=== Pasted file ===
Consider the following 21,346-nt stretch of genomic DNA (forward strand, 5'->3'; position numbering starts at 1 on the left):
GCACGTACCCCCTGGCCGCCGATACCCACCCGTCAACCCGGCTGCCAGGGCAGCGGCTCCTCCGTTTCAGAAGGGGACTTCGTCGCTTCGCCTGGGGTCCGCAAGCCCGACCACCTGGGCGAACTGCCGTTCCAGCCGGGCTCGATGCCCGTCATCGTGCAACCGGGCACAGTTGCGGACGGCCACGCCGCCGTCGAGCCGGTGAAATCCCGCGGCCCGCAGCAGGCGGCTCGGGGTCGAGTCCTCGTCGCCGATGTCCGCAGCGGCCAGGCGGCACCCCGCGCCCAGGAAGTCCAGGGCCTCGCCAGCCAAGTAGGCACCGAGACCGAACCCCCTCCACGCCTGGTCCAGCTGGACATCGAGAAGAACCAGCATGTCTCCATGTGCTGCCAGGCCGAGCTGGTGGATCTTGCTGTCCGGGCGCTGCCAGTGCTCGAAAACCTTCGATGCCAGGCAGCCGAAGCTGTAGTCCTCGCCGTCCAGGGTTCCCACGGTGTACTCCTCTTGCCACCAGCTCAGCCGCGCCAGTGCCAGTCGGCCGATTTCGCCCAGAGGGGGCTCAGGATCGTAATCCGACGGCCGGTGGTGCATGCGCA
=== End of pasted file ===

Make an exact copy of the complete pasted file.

Consider the following 21,346-nt stretch of genomic DNA (forward strand, 5'->3'; position numbering starts at 1 on the left):
GCACGTACCCCCTGGCCGCCGATACCCACCCGTCAACCCGGCTGCCAGGGCAGCGGCTCCTCCGTTTCAGAAGGGGACTTCGTCGCTTCGCCTGGGGTCCGCAAGCCCGACCACCTGGGCGAACTGCCGTTCCAGCCGGGCTCGATGCCCGTCATCGTGCAACCGGGCACAGTTGCGGACGGCCACGCCGCCGTCGAGCCGGTGAAATCCCGCGGCCCGCAGCAGGCGGCTCGGGGTCGAGTCCTCGTCGCCGATGTCCGCAGCGGCCAGGCGGCACCCCGCGCCCAGGAAGTCCAGGGCCTCGCCAGCCAAGTAGGCACCGAGACCGAACCCCCTCCACGCCTGGTCCAGCTGGACATCGAGAAGAACCAGCATGTCTCCATGTGCTGCCAGGCCGAGCTGGTGGATCTTGCTGTCCGGGCGCTGCCAGTGCTCGAAAACCTTCGATGCCAGGCAGCCGAAGCTGTAGTCCTCGCCGTCCAGGGTTCCCACGGTGTACTCCTCTTGCCACCAGCTCAGCCGCGCCAGTGCCAGTCGGCCGATTTCGCCCAGAGGGGGCTCAGGATCGTAATCCGACGGCCGGTGGTGCATGCGCA